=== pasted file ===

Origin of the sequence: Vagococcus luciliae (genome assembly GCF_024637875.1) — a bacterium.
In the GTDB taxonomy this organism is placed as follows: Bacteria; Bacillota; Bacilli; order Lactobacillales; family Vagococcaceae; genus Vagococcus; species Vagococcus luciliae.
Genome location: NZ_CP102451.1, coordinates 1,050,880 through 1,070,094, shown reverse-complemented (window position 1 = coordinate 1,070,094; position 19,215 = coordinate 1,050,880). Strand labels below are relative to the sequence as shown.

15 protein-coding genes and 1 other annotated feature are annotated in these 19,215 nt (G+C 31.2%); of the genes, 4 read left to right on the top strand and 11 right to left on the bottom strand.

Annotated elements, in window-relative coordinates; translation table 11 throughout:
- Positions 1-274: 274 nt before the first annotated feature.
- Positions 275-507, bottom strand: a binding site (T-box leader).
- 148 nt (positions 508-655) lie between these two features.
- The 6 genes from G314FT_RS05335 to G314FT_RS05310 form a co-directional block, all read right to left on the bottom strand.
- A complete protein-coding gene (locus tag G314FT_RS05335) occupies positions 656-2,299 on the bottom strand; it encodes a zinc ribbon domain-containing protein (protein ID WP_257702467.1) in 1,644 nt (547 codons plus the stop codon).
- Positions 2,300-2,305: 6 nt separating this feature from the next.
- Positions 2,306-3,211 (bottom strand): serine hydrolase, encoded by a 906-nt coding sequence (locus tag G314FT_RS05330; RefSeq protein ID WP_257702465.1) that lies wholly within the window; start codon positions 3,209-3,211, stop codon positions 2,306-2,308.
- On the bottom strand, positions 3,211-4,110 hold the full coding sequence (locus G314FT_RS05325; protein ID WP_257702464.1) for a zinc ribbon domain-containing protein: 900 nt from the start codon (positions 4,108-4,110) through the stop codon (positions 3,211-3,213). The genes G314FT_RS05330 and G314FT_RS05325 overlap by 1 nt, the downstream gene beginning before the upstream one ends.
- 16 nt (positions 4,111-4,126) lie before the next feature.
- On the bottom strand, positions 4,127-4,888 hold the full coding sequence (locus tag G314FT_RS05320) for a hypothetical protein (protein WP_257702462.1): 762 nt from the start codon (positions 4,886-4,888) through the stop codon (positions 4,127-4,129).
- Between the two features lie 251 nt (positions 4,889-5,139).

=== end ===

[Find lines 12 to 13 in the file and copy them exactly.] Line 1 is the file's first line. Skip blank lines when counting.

- Positions 2,306-3,211 (bottom strand): serine hydrolase, encoded by a 906-nt coding sequence (locus tag G314FT_RS05330; RefSeq protein ID WP_257702465.1) that lies wholly within the window; start codon positions 3,209-3,211, stop codon positions 2,306-2,308.
- On the bottom strand, positions 3,211-4,110 hold the full coding sequence (locus G314FT_RS05325; protein ID WP_257702464.1) for a zinc ribbon domain-containing protein: 900 nt from the start codon (positions 4,108-4,110) through the stop codon (positions 3,211-3,213). The genes G314FT_RS05330 and G314FT_RS05325 overlap by 1 nt, the downstream gene beginning before the upstream one ends.